During this third week of Core II, students will most likely be reading the required text, "the Martyrdom of Perpetua and Felicitas," which consists for the most part of Perpetua's prison journal, and at least one of the optional writings from Tertullian, Justin Martyr, and Augustine of Hippo. Last year, I wrote in some detail about Perpetua at this time, so for this year, I will focus on how she connects with the other three writers.
Perpetua was a young North African noblewoman killed for her faith in Carthage under the reign of Septimius Severus in the year 203. Accompanied by six others, including Felicitas, who was pregnant at the time of her arrest, Perpetua was a new mother, still nursing her infant son when arrested. Her prison journal attests to the emotional struggle of concern for her baby, her passionate and painful encounters with her pagan father (who was trying to persuade her to renounce her faith), and her spiritual maturity and courage as she became strengthened in her resolve to cling to her new-found faith, no matter the cost.
Tertullian is believed by many to be the person who completed the story of Perpetua and her companions from the time her journal ends, telling the story of what happened in the arena. Like her, he also was a leader in the African church and wrote powerfully in defense of the faith. Though trained in philosophy, he did not incline toward blending his new faith with other perspectives (though his writings show his classical training), as we can see in his famous rhetorical question, "What has Athens to do with Jerusalem?" He was a powerful defender of his fellow believers, though he himself did not die a martyr.
Justin Martyr, the only one of this group of writers who was not from Africa, was born in Flavia Neapolis, a Roman city in Samaria, and, like Tertullian, Perpetua, and Augustine (as we shall see) received a good classical education. However, he was unsatisfied with the various philosophies he was taught and became a Christian. He wrote in defense of the faith, trying to show how Christianity is the true philosophy, fulfilling the hopes and hints of prior beliefs. Unlike Tertullian, Justin used Greek philosophical terms, like "Logos," to try to explain the new faith to non-believers. He even argued that philosophers like Socrates who were devoted to the truth were proto-Christians. He died, like Perpetua, a martyr, but under the reign of Marcus Aurelius and in Rome. He was beheaded with some of his students.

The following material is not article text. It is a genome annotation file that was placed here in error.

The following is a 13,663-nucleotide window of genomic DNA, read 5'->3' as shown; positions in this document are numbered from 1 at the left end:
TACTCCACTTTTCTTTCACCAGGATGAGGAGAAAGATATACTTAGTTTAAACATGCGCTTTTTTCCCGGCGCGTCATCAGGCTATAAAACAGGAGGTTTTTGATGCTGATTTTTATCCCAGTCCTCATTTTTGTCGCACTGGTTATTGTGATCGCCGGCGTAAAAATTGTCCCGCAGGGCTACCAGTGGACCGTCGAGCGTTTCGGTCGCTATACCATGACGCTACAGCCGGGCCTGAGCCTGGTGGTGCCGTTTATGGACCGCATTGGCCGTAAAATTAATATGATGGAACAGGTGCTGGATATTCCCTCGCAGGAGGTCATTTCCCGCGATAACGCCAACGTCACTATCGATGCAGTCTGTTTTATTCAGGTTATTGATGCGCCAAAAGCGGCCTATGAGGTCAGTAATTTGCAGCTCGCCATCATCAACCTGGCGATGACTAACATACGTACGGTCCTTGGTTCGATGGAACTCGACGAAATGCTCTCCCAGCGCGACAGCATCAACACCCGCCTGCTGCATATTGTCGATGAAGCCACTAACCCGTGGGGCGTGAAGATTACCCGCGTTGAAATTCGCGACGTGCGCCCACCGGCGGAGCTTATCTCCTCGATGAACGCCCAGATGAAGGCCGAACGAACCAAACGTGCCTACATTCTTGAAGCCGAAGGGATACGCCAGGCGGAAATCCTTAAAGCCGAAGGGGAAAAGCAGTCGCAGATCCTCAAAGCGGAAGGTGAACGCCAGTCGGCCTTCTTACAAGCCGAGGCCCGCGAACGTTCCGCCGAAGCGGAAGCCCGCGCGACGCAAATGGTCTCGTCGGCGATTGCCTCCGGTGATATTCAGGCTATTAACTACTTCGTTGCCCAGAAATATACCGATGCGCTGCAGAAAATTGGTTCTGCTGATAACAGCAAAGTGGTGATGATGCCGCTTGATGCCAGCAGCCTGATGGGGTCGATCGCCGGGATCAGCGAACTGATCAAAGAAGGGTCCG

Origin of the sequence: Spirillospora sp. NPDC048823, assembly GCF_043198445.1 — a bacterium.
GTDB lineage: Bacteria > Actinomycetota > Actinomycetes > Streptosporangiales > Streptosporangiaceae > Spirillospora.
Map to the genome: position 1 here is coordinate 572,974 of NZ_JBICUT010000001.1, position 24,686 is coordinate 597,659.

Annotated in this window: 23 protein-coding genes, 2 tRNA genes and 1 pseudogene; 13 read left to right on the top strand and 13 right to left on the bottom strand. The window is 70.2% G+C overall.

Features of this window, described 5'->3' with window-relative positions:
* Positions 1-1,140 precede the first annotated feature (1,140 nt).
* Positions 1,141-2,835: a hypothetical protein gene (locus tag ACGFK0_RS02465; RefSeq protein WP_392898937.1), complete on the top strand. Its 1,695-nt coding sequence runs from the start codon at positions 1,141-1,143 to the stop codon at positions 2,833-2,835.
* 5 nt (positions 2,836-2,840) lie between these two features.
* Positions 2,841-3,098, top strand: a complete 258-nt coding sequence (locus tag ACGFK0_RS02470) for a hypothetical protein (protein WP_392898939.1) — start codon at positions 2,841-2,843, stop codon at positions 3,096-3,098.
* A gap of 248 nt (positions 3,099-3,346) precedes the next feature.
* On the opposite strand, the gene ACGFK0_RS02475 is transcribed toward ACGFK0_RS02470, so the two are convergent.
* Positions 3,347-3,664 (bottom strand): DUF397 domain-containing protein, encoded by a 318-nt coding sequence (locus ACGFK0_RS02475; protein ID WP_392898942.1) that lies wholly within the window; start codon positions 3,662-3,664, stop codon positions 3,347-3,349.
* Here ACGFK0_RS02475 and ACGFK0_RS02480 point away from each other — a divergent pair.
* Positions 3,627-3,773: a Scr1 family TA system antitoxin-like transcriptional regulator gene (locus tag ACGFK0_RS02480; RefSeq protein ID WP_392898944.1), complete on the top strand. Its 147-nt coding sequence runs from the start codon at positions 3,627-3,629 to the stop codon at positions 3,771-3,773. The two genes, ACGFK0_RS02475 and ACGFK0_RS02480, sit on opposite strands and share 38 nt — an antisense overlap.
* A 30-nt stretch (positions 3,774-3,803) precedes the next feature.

Finally, Augustine was born in Thagaste, Numidia (present day Algeria) in 354. Being born after the Edict of Milan, which made Christianity legal in 313, Augustine did not face the persecutions endured by the other three early Christian writers. However, he was close enough to their legacy to value them deeply and, in fact, wrote about Perpetua, once warning believers not to put her journal on the level with Scripture, though honoring the lives of her and her companion martyrs in several sermons. Augustine wrote his City of God during the period when Rome (and its extended empire, reaching to North Africa, where he lived and ministered as a bishop) was under attack by tribes from the northern parts of Europe. In this text, he explores how Christians should live both in this world, the City of Humanity, (which to him and his contemporaries seemed to be falling apart) and, at the same time but more importantly, the City of God, the heavenly City. Living in both cities at once requires an awareness of how the values of heaven should affect the way believers live on earth, even when living "in the world." Augustine died in 430, while the Vandals were attacking Hippo, the seat of his bishopric. His influence on the theology of the church, including all forms of Christianity (Catholic, Protestant, and Orthodox) is incalculable.
Students can read these great writers alone or in conversation. Many of the issues explored by them are relevant to today's problems, which are as complex and significant as those they faced in the early years of Christianity.